Every year when Labor Day comes around, I’m filled with pride. As the President of Local 338 RWDSU/UFCW and the Long Island Federation of Labor/AFL-CIO, I have the honor of representing well over 250,000 working men and women between the two organizations. I have seen these organizations and many others grow and organize thousands of people all for the same reasons. We make sure that the protections workers are entitled to are enforced on the job and negotiate better lives for them and their families.

Without labor unions, many of the protections and laws that have been put in place for the working people wouldn’t have been established. It is the duty of unions to give a voice to those who need it through representation. The right to collective bargaining is explicitly stated in the New York State Constitution because union members fought for it to be included. Every worker is entitled to fair wages, dignity and respect on the job and through that right, we make sure that it is in their contracts.

Unity has been at the heart of the labor movement since the beginning and has remained a key part of the message of unions today. The members of the movement have always been ready and willing to support their hard working brothers and sisters. Most recently, we have come together to support IBEW Local 3 in the Spectrum strike, which began at the end of March and is still ongoing. Through our combined strength and solidarity, we will continue to support IBEW Local 3 until they get the contract they have earned. The reality is, when working people join together, we succeed. With the help of their union family throughout Long Island, the men and women of Teamsters Local 812 reached a contract agreement with Clare Rose after 84 days on strike.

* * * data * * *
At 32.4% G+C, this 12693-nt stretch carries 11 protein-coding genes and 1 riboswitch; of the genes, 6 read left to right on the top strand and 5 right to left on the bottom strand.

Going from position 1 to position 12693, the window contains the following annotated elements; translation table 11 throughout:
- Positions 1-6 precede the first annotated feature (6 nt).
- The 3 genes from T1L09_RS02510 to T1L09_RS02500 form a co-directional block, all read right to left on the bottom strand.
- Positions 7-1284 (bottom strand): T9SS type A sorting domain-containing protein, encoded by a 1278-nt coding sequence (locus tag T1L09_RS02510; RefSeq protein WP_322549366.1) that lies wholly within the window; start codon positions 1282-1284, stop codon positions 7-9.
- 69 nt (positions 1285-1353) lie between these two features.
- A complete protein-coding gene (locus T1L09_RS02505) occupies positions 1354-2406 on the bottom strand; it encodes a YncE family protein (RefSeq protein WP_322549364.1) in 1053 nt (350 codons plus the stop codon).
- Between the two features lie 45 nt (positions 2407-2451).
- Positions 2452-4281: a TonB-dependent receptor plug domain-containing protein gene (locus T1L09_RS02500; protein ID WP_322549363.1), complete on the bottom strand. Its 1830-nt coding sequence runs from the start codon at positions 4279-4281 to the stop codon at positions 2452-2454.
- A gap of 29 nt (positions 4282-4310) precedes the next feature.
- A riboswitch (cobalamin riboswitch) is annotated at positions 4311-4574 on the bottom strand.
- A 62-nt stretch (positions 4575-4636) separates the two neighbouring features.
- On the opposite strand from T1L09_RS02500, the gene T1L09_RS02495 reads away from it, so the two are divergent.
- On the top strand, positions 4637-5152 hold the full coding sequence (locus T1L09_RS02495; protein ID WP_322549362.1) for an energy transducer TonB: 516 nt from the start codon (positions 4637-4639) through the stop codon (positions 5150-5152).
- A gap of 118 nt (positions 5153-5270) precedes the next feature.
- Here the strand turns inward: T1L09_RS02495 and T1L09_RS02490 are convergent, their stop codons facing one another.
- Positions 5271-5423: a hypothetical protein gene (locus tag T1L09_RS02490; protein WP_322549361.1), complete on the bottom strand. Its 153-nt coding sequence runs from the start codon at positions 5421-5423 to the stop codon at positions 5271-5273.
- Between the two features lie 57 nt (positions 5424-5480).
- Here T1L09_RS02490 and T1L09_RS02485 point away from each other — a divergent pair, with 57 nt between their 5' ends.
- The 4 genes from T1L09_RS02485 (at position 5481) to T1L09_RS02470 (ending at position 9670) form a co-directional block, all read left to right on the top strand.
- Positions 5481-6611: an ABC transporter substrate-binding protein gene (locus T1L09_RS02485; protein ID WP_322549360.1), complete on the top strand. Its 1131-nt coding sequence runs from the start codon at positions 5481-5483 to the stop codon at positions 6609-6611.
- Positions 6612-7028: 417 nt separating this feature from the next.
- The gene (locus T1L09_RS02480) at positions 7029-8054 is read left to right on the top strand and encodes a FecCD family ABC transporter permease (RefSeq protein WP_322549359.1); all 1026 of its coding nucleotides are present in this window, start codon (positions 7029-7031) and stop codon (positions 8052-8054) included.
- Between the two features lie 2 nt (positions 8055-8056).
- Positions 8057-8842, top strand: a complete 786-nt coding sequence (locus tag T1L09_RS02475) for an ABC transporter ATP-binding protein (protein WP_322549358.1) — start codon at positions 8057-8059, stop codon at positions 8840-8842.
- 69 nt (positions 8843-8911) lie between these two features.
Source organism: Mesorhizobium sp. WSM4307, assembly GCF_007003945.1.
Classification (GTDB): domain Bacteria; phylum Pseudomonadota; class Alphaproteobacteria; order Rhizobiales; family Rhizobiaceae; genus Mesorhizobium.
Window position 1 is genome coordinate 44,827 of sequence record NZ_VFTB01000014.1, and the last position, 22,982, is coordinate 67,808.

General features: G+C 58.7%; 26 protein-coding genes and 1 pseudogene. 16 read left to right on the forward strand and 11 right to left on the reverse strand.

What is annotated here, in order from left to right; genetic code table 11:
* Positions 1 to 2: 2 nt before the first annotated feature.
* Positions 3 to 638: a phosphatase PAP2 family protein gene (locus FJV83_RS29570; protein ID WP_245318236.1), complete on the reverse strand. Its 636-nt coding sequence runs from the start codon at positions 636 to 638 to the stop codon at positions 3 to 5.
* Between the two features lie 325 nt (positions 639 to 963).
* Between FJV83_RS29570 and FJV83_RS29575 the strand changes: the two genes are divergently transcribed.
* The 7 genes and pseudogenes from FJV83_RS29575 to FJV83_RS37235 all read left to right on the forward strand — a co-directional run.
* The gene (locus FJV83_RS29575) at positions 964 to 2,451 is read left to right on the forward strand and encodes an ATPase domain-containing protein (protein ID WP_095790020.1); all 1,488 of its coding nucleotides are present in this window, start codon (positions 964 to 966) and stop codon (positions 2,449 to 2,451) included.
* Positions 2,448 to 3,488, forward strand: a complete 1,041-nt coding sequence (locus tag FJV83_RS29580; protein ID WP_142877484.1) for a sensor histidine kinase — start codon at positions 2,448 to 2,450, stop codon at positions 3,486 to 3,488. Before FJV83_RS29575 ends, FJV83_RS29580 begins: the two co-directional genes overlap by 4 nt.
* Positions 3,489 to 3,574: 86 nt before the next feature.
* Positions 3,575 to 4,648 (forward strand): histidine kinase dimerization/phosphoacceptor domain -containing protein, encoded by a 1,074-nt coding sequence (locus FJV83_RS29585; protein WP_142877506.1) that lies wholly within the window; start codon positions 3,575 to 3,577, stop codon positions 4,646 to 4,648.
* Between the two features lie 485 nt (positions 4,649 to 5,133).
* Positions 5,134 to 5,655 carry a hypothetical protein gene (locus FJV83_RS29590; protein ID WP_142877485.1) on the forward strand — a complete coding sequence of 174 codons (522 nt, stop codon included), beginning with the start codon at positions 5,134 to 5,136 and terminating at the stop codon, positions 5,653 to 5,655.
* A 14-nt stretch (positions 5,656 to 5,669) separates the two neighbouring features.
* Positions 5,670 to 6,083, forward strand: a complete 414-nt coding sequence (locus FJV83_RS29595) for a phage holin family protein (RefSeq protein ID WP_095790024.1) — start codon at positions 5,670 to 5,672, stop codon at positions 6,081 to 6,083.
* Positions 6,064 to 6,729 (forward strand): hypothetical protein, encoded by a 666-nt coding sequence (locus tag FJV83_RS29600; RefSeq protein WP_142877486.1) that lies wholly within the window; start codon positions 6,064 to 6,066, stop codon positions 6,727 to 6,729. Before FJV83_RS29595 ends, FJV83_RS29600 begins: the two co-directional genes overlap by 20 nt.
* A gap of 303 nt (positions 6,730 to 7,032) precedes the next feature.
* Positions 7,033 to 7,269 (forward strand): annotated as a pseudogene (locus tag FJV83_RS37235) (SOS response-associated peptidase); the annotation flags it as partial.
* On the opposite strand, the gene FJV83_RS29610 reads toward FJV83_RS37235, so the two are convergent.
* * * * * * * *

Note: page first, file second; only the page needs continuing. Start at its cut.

It took a long time for the labor movement to reach this point, and we have our predecessors to thank for that. The men and women who came before us made the necessary sacrifices so we can enjoy the benefits the labor movement has today. However, just because we have improved dramatically since the beginning doesn’t mean that our fight is over yet. Now more than ever, it is critical that workers across the state of New York remain vigilant when fighting for our rights. The risk of national “Right to Work” legislation and the possibility of a State Constitutional Convention threaten the hard working men and women who belong to unions.

Members of the labor movement have demonstrated unity and solidarity to make a difference in the way things are run in New York. In recent years, we have had a large part in improving unemployment compensation, establishing a $15 minimum wage, and helped get better funding for our schools. Working people are a force to be reckoned with and are determined to get the benefits they know they deserve.

The real meaning of Labor Day is often overlooked. It is a day dedicated to recognizing the people involved in the labor movement and people who help our society run smoothly. So, while you are out with your family today, be sure to thank the ones who are helping you while you shop, are making sure you have a great dining experience and are keeping you and your loved ones safe. They are your friends, family, and neighbors and without them, the American labor movement wouldn’t be as strong as it is.

Message from John R. Durso, President Local 338 RWDSU/UFCW and the Long Island Federation of Labor/AFL-CIO


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